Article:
Leader of the Band: Bass-playing Neuro-oncologist Leads Brain Tumor Center
March 22, 2023
UH Clinical Update | March 2023
A pioneer in neuro-oncology with a passion for music is the new Medical Director of the Brain Tumor Center at University Hospitals Seidman Cancer Center.
Herbert Bruce Newton, MD, FAAN, is a veteran neuro-oncologist and bass-playing physician who connects with his patients clinically and creatively. For more than 35 years, Dr. Newton has focused on brain tumors. When he trained as a fellow at Memorial Sloan-Kettering Cancer Center in the late 1980s, patients with a glioblastoma multiforme tumor typically lived a year if treatment went well. Now, survival rates beyond two years have significantly improved. Dr. Newton has had many patients live three to five years or more.
“The greatest advancements have been in the understanding of the molecular features that create these tumors, and how the molecular genetics is now often more important than the histology and how the tumor looks under the microscope (e.g., IDH-1 mutations, 1p/19q co-deletions, EGFR amplification),” says Dr. Newton, who helped build the neuro-oncology department at The James Cancer Hospital at The Ohio State University Wexner Medical Center and has written numerous textbooks on the topic. “This molecular knowledge hasn’t allowed for treatment advances as powerful as we see in lung tumors and breast tumors so far, but is edging in that direction.
“I work to keep those patients neurologically stable to maintain their quality of life.”
Prolific in Publishing
At UH and UH Seidman Cancer Center, Dr. Newton wants to bring in more fellowship-trained neuro-oncologists to help grow the program. He plans to work closely with Tiffany Hodges, MD, of Neurosurgery and Serah Choi, MD, PhD, of Radiation Oncology to help expand the neuro-oncology clinical trials portfolio to better serve UH patients across Northeast Ohio.
The prolific author who has published hundreds of articles in medical journals as well as multiple medical textbooks is donating some of his textbooks to UH Cleveland Medical Center’s Core Library. The “most comprehensive books in print” on their topics, Dr. Newton says both have an international host of authors who are all leaders in their respective fields at major academic institutions in the United States, Canada, Europe and Israel. These books, with over 800-1,000 pages, are:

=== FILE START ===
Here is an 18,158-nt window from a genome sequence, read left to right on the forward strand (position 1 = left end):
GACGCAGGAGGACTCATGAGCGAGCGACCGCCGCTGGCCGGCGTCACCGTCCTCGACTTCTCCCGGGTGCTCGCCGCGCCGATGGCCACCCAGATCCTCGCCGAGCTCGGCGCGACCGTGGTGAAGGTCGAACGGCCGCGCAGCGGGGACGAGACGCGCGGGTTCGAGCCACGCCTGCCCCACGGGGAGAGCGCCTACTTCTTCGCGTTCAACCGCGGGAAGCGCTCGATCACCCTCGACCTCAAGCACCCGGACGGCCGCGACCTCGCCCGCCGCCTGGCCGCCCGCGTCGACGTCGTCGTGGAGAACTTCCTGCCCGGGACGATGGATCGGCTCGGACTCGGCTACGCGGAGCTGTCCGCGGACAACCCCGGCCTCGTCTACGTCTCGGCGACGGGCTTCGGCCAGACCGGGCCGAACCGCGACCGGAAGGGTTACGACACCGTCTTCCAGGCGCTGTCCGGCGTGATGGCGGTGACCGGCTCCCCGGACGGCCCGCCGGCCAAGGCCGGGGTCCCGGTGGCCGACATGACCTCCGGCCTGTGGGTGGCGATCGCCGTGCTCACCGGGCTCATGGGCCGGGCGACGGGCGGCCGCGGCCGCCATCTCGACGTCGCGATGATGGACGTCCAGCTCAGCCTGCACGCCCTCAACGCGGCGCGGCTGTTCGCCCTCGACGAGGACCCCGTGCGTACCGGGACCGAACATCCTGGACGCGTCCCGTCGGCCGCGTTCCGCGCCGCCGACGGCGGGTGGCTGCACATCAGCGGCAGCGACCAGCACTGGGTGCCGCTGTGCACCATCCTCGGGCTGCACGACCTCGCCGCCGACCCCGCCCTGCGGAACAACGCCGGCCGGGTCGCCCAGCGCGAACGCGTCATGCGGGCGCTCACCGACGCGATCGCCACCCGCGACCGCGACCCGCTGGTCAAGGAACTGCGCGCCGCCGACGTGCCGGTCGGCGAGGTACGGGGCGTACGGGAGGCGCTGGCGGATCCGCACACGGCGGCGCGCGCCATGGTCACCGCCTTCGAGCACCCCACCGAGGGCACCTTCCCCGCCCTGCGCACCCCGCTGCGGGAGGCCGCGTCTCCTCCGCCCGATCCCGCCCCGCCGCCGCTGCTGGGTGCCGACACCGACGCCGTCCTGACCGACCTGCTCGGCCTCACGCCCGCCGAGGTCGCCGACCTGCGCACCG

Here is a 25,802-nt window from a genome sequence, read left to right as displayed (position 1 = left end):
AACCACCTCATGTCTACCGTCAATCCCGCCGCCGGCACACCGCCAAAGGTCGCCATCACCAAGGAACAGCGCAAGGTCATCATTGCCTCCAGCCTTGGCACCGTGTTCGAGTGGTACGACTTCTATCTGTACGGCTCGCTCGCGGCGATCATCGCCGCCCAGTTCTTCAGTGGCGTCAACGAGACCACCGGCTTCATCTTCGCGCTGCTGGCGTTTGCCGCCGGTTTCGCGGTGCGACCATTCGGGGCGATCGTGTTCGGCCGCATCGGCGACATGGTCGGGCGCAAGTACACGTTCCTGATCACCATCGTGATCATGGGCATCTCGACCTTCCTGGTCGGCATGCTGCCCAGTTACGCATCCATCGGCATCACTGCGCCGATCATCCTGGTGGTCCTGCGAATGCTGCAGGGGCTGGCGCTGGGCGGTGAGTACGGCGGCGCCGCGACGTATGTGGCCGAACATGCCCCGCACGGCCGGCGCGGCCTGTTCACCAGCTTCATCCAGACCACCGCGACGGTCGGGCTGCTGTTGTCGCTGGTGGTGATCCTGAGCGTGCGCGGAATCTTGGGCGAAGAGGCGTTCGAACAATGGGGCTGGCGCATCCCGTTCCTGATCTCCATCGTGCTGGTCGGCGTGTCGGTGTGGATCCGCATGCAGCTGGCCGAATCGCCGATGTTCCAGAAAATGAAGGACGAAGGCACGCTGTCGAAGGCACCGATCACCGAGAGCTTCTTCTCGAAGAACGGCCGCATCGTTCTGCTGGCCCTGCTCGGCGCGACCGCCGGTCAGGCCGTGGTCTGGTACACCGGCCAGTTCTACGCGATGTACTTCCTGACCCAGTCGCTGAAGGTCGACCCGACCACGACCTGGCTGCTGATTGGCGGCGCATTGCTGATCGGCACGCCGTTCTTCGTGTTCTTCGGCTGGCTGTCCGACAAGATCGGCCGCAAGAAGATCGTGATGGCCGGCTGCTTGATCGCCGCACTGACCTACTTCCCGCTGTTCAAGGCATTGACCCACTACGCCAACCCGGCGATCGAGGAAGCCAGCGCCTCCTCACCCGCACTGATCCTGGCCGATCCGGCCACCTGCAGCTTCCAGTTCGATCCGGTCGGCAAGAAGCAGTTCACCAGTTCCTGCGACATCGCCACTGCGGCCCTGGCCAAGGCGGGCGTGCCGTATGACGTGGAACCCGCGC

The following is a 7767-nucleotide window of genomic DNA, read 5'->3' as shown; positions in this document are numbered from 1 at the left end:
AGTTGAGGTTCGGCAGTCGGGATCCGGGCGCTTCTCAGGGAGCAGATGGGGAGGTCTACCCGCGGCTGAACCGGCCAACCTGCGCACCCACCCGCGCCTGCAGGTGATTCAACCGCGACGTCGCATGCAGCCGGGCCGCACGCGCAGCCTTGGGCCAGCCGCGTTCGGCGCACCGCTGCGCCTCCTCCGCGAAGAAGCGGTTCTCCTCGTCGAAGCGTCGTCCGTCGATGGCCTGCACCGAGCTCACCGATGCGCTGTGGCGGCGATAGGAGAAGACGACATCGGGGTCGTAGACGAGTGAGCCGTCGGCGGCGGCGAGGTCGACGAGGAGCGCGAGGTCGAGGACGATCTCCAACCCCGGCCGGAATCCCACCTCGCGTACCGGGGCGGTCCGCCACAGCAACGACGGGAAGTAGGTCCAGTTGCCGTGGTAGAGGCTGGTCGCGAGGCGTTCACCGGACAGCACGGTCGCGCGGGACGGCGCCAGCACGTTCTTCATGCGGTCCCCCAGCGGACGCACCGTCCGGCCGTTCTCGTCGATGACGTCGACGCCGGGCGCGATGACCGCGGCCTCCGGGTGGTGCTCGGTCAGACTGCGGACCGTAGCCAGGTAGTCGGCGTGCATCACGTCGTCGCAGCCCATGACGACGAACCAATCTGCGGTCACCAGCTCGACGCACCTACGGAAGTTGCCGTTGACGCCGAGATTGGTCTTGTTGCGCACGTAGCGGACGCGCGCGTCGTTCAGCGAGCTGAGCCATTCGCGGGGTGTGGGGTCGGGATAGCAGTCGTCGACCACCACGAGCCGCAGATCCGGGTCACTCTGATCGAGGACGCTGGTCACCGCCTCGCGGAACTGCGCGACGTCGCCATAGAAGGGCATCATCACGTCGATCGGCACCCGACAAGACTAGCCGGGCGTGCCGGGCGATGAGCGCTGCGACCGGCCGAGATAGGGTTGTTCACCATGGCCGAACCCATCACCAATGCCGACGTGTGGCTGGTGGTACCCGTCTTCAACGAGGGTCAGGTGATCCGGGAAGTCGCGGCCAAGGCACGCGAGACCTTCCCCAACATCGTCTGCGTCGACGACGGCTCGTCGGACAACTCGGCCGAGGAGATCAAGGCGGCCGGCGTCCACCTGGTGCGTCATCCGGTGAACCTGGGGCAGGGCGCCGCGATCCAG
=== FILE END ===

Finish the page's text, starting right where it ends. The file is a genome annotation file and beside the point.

- The Handbook of Neuro-Oncology Neuroimaging, 3rd Edition, 2022, which thoroughly covers imaging of brain tumors and neuro-oncology topics such as physics, advances in imaging, individual tumor types, complications of treatment and pseudo-progression.
- The Handbook of Brain Tumor Chemotherapy, Molecular Therapeutics, and Immunotherapy, 2nd Edition, 2018, which extensively covers the molecular biology of brain tumors and molecular therapies, with chapters on individual tumor types.
Sparking Clinical, Creative Interests
Dr. Newton’s interest in cancer was spurred at Roswell Park Comprehensive Cancer Center in Buffalo, where he obtained a Master of Science degree in cancer chemotherapy and pharmacology. Previously a psychology major, he shifted to neurology and neurosurgery in medical school at SUNY Buffalo. He completed numerous fellowships in medical school, including research on cerebral revascularization.
During his residency at the University of Michigan, he began working with Dr. Harry Greenberg, the Director of the Neuro-Oncology Program. They bonded, and it set him on a path working with brain cancer patients. Dr. Newton spent 25 years as an attending physician and Director of Neuro-Oncology at The Ohio State University Medical Center and also served as a Professor of Neurology and Director of the Division of Neuro-Oncology for nearly a decade. For the past six years, Dr. Newton was Medical Director of the Neuro-Oncology Center at Advent Health Cancer Institute in Orlando, Fla. While at Advent, he also led the Integrative & Creative Arts Therapy Program that was closely intertwined with the brain tumor clinic.
He played classical piano and trombone as a boy and picked up the electric bass as a parent to connect with his musically talented son, who is now a professional guitar player and music producer. Before long, he was organizing classic rock bands and benefits for the cancer programs where he worked.
Intrigued by the way the brain processes music, Dr. Newton has studied and lectured on music and brain function and also written a book chapter on the topic. He notes that a physician with a trained eye can discern differences between the brains of musicians and non-musicians on Functional MR and PET imaging.
“The circuitry in the brain that underlies our ability to analyze, process, and appreciate music are mostly remnants of the parts of the brain that mediate the human ability to speak,” Dr. Newton says. “So the musical ability in our brains has been in place for many thousands of years and is heavily involved in our emotional circuits – pleasure/positive valences and dislike/negative valences. The human brain is ‘pre-wired’ in most people to enjoy and appreciate music.”
In working with brain tumor patients, he has applied the benefits of music therapy. The results have been nothing short of inspirational.
“There are evolutionary and paleological reasons why music is so intrinsic to brain function,” says Dr. Newton. “A lot of physicians are musicians. I give myself my own music therapy.”